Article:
Retired Supreme Court Justice John Paul Stevens wants to add five words to the Second Amendment of the U.S. Constitution. Five words that would incense gun owners across America.
As ratified by the States and authenticated by Thomas Jefferson, then-Secretary of State, the Second Amendment reads:
"A well regulated militia being necessary to the security of a free state, the right of the people to keep and bear arms shall not be infringed."
In his upcoming book, “Six Amendments: How and Why We Should Change the Constitution,” the 93-year-old Stevens suggests a “slight change” — adding five words — that would fundamentally alter the Amendment’s meaning:
"A well regulated Militia, being necessary to the security of a free State, the right of the people to keep and bear Arms when serving in the militia shall not be infringed."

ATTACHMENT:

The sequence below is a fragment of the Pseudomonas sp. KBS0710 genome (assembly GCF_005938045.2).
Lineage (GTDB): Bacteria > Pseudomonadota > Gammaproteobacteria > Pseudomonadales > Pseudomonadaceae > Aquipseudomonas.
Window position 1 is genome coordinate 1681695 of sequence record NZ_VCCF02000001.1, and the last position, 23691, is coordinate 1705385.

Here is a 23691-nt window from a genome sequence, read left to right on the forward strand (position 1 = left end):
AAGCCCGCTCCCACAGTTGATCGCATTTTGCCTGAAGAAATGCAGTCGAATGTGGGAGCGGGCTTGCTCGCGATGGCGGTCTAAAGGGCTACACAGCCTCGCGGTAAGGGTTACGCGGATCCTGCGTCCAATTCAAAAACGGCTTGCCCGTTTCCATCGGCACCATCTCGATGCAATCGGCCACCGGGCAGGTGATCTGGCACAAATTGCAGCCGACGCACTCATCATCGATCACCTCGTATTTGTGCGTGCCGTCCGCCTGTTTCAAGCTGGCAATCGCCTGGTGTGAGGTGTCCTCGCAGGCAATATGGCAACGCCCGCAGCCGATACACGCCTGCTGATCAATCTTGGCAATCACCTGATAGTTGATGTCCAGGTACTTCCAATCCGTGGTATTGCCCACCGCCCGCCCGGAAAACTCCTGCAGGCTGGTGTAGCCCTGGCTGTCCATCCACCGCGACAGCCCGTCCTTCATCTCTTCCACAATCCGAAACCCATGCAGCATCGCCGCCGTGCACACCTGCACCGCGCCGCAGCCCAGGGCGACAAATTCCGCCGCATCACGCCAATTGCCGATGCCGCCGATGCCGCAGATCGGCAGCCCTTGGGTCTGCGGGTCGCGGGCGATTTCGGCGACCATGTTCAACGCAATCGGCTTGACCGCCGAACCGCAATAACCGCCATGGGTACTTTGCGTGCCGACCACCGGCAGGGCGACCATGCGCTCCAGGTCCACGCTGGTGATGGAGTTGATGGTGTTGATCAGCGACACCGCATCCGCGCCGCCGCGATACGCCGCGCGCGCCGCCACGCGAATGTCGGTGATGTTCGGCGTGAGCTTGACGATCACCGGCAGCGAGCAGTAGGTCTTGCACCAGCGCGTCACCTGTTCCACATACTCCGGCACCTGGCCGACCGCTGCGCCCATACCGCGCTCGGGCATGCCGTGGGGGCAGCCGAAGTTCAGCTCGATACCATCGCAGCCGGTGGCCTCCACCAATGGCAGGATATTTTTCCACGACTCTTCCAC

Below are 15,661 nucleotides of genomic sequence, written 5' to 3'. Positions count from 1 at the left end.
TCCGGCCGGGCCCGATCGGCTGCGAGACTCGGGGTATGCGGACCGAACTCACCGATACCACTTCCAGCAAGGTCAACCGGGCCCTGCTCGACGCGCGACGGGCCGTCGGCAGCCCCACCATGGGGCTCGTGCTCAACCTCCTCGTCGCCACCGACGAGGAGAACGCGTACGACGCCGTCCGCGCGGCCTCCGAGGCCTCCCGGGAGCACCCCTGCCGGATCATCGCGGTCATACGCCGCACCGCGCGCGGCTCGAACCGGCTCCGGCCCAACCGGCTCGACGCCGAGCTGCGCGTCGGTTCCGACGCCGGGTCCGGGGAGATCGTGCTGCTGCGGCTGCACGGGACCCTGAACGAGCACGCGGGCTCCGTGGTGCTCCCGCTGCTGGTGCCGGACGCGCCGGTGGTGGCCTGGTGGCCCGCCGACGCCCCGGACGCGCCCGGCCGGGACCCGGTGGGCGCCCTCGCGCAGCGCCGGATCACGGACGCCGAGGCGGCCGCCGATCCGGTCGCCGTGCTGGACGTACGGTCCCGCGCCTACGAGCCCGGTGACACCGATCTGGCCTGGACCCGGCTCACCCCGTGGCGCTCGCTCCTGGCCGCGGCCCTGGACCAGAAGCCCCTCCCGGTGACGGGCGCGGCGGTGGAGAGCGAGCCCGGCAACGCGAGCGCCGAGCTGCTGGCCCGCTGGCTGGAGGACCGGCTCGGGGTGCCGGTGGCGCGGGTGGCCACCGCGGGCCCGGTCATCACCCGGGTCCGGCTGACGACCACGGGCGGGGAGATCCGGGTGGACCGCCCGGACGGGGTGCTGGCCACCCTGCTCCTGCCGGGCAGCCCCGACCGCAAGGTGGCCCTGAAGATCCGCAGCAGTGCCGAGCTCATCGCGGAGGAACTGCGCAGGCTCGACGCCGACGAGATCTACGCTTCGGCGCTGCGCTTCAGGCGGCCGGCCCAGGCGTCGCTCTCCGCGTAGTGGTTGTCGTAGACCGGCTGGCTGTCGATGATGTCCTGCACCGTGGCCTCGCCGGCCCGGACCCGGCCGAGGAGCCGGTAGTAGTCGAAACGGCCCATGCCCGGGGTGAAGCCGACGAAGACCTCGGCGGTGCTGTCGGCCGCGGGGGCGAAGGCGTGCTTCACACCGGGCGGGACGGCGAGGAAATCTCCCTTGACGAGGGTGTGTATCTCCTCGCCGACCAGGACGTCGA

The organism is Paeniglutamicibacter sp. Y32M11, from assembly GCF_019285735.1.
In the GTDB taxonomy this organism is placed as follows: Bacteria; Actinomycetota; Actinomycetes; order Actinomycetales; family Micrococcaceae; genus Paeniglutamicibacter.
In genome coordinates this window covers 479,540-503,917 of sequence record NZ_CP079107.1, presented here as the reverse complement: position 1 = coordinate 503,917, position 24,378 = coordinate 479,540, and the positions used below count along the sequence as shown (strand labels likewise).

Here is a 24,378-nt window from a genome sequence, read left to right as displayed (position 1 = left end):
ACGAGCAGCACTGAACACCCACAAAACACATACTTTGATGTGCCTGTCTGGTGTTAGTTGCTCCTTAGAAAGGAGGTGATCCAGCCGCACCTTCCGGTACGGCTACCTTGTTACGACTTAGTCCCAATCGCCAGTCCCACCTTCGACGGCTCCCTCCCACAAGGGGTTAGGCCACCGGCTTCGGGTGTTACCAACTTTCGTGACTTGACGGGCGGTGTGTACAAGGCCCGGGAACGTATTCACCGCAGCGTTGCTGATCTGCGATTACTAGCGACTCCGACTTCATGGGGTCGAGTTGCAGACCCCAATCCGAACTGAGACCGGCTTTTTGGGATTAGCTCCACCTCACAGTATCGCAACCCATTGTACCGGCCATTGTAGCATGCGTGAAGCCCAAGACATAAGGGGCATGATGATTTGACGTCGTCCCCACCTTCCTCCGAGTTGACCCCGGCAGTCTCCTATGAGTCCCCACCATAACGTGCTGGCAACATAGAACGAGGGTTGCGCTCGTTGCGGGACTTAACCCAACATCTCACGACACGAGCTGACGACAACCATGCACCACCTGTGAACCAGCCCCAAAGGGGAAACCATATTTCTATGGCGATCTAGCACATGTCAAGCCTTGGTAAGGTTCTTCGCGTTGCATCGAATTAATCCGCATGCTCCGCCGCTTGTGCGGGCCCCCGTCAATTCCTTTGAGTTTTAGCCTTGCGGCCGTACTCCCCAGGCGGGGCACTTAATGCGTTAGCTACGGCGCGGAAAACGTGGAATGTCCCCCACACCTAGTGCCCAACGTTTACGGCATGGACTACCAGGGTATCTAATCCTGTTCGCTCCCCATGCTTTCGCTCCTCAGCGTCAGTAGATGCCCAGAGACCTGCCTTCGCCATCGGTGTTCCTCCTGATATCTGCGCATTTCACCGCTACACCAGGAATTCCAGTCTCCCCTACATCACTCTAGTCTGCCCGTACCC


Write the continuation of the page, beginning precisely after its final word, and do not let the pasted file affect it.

In effect, Stevens would take away the right of private citizens to own firearms in America. In his book, he argues:
“Emotional claims that the right to possess deadly weapons is so important that it is protected by the federal Constitution distort intelligent debate about the wisdom of particular aspects of proposed legislation designed to minimize the slaughter caused by the prevalence of guns in private hands.”
Gun law "reform" advocates, from Barack Obama to multiple members of Congress including Barbara Boxer and Dianne Feinstein, insist that it is not the goal of the pro-gun-control crowd to "take away your guns." To Stevens' credit, at least he states his real objective — loud and clear. For that, at least, he is to be commended.
But the bottom line is this: If people cannot defend themselves or their property from criminals or the government, then they are not a "free" people. Adding the judge’s five simple words would not only render the Second Amendment meaningless, it would fundamentally alter the relationship between law abiding Americans and their country.
Justice Stevens’ proposal would legally leave Americans no more than defenseless wards of the state — to do with however politicians see fit. This is precisely the opposite intent of the U.S. Constitution: politicians are representatives of the people; not their masters.